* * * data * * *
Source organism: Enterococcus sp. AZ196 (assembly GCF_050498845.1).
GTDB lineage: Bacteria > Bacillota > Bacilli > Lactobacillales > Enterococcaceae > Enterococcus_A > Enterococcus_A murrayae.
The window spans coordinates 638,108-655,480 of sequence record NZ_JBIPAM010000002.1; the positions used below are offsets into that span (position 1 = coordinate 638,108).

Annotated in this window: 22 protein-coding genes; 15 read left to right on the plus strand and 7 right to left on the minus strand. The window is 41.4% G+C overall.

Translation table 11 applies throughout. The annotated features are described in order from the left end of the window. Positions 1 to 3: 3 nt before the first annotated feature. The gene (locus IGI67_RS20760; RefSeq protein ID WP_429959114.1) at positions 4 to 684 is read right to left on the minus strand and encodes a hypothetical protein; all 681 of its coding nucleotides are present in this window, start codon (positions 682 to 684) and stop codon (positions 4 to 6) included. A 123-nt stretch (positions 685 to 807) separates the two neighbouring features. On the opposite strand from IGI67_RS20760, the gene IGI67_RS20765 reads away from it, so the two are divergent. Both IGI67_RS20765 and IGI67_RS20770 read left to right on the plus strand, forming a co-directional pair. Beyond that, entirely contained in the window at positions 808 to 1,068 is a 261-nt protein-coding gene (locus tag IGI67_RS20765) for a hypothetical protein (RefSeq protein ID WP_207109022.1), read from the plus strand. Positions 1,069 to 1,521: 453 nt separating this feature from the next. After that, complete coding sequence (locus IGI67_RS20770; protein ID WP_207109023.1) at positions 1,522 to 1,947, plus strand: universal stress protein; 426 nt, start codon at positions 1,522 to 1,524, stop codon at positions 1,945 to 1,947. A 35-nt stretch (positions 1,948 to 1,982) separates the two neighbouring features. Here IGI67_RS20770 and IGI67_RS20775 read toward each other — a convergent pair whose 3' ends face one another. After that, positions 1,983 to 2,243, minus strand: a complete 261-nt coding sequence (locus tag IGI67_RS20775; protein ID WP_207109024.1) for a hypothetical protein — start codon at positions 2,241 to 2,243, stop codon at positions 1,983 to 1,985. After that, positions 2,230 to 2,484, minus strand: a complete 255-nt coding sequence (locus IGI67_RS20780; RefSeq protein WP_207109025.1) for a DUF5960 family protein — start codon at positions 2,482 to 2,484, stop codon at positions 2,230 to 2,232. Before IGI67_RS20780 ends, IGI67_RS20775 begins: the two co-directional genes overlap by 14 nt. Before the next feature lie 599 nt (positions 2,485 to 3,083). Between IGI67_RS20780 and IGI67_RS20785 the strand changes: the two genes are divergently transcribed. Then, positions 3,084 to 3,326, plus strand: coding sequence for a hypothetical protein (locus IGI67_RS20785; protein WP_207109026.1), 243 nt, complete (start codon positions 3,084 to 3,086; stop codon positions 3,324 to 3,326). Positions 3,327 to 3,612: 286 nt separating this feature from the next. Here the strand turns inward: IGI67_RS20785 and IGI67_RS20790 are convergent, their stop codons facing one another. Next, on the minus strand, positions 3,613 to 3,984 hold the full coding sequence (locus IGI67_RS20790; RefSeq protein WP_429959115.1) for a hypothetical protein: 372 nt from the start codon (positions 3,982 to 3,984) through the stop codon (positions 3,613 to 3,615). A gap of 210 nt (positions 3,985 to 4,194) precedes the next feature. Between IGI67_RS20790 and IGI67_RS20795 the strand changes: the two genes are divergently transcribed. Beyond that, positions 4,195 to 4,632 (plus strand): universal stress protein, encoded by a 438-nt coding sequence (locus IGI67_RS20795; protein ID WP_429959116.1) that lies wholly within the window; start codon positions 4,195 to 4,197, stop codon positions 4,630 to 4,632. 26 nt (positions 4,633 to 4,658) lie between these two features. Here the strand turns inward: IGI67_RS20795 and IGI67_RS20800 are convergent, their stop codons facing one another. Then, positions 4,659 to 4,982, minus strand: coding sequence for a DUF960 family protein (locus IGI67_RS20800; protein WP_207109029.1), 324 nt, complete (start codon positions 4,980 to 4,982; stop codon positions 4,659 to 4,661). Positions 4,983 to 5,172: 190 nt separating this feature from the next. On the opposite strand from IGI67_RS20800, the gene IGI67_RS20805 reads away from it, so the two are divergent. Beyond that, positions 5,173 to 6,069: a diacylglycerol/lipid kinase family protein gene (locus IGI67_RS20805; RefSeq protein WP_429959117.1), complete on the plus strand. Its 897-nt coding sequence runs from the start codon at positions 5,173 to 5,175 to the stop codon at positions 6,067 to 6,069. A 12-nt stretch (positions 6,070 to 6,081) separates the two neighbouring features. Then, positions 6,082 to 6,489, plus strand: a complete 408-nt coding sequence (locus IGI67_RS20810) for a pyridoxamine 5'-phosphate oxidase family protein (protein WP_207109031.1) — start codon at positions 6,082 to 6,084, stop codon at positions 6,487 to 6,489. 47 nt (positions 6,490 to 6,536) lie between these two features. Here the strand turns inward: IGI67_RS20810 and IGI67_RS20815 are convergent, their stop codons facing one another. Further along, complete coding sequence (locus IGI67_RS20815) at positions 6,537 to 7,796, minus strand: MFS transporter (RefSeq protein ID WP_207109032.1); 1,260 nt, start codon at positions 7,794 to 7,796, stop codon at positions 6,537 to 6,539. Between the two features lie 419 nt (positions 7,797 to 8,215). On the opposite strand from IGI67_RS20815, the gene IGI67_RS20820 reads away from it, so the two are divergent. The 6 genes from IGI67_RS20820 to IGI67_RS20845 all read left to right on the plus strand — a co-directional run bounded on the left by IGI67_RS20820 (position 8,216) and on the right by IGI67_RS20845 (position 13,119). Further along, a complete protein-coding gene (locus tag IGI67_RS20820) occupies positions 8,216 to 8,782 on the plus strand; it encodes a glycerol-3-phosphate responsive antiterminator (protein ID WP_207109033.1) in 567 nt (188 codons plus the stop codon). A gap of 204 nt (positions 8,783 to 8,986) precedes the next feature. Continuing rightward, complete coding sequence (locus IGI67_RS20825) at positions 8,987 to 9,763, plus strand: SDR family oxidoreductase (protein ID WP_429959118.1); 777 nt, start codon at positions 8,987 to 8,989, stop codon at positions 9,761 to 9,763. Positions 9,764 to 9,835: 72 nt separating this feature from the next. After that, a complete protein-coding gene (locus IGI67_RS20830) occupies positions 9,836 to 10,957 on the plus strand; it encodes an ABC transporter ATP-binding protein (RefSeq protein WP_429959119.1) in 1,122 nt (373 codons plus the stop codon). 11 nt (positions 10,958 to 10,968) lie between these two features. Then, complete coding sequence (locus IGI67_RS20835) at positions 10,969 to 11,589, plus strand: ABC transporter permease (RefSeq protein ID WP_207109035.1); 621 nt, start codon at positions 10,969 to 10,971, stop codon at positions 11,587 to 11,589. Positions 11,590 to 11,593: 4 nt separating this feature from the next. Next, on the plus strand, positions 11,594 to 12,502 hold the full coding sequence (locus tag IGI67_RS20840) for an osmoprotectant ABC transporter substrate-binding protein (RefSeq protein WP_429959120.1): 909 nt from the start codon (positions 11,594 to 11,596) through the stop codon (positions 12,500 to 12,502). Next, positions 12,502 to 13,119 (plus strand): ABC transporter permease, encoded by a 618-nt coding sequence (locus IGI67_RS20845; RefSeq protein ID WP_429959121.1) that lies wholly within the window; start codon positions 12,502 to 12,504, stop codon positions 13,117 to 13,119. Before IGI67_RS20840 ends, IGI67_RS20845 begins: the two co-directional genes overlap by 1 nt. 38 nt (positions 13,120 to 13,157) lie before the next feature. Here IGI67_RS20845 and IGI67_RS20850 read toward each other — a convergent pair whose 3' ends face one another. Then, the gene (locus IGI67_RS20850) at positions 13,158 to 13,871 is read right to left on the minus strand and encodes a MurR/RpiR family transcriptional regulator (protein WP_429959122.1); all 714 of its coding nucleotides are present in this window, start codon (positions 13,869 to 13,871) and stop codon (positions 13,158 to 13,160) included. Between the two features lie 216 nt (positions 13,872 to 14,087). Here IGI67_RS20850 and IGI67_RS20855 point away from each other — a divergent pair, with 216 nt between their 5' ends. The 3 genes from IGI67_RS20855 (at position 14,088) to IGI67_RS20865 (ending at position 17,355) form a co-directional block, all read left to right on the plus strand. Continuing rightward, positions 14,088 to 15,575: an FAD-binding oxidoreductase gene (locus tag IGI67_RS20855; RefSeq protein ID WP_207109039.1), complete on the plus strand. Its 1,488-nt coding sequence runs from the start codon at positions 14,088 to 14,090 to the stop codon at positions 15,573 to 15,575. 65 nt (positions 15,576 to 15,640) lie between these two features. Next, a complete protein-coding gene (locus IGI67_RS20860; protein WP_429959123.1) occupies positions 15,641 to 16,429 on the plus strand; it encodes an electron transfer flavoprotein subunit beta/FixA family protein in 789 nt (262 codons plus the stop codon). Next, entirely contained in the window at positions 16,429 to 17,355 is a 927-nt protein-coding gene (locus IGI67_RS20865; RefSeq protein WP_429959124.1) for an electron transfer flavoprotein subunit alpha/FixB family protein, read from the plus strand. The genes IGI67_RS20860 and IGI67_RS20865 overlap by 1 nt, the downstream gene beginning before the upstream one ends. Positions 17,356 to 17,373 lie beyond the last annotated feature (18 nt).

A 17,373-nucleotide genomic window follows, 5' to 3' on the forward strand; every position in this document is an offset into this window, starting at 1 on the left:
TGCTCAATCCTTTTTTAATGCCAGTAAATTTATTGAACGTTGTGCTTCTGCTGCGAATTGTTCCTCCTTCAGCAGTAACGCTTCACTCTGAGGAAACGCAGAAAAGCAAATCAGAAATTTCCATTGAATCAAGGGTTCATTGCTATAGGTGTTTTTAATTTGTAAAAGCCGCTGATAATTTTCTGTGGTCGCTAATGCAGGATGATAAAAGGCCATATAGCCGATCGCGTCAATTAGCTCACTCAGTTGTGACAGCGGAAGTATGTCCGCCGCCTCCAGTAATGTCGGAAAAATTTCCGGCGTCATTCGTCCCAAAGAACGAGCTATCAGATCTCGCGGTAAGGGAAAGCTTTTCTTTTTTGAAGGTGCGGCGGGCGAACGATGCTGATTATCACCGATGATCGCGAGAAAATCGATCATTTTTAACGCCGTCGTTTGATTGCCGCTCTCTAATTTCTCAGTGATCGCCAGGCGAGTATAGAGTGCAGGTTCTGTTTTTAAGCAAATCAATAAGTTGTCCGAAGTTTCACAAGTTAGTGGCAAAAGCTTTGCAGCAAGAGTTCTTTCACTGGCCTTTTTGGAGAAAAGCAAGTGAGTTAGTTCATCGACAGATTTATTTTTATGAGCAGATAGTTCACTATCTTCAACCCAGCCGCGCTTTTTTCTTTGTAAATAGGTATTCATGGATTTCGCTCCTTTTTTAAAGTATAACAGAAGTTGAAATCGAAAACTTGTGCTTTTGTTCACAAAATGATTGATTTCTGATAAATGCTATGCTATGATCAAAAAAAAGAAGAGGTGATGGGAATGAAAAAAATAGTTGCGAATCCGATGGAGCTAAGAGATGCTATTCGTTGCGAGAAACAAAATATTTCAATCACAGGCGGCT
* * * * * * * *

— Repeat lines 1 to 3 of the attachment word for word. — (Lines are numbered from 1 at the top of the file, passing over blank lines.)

Source organism: Enterococcus sp. AZ196 (assembly GCF_050498845.1).
GTDB lineage: Bacteria > Bacillota > Bacilli > Lactobacillales > Enterococcaceae > Enterococcus_A > Enterococcus_A murrayae.
The window spans coordinates 638,108-655,480 of sequence record NZ_JBIPAM010000002.1; the positions used below are offsets into that span (position 1 = coordinate 638,108).